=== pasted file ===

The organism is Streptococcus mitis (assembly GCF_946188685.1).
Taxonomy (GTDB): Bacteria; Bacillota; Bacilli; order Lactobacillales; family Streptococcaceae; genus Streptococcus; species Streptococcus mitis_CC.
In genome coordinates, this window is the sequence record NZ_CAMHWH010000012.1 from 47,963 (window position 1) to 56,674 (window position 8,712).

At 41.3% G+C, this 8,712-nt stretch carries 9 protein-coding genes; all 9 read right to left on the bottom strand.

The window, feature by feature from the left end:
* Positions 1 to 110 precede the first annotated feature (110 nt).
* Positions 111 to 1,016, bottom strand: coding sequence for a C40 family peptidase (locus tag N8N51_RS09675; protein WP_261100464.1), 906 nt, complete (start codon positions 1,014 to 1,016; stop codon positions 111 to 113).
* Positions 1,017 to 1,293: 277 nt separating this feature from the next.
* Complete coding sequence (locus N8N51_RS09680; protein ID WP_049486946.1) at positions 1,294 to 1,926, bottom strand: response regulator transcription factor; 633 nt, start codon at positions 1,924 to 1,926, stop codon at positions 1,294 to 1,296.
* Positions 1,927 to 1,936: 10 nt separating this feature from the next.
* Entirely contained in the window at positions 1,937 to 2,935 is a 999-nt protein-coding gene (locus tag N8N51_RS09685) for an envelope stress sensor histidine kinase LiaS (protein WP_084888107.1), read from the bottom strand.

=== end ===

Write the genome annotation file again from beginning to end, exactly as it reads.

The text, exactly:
The organism is Streptococcus mitis (assembly GCF_946188685.1).
Taxonomy (GTDB): Bacteria; Bacillota; Bacilli; order Lactobacillales; family Streptococcaceae; genus Streptococcus; species Streptococcus mitis_CC.
In genome coordinates, this window is the sequence record NZ_CAMHWH010000012.1 from 47,963 (window position 1) to 56,674 (window position 8,712).

At 41.3% G+C, this 8,712-nt stretch carries 9 protein-coding genes; all 9 read right to left on the bottom strand.

The window, feature by feature from the left end:
* Positions 1 to 110 precede the first annotated feature (110 nt).
* Positions 111 to 1,016, bottom strand: coding sequence for a C40 family peptidase (locus tag N8N51_RS09675; protein WP_261100464.1), 906 nt, complete (start codon positions 1,014 to 1,016; stop codon positions 111 to 113).
* Positions 1,017 to 1,293: 277 nt separating this feature from the next.
* Complete coding sequence (locus N8N51_RS09680; protein ID WP_049486946.1) at positions 1,294 to 1,926, bottom strand: response regulator transcription factor; 633 nt, start codon at positions 1,924 to 1,926, stop codon at positions 1,294 to 1,296.
* Positions 1,927 to 1,936: 10 nt separating this feature from the next.
* Entirely contained in the window at positions 1,937 to 2,935 is a 999-nt protein-coding gene (locus tag N8N51_RS09685) for an envelope stress sensor histidine kinase LiaS (protein WP_084888107.1), read from the bottom strand.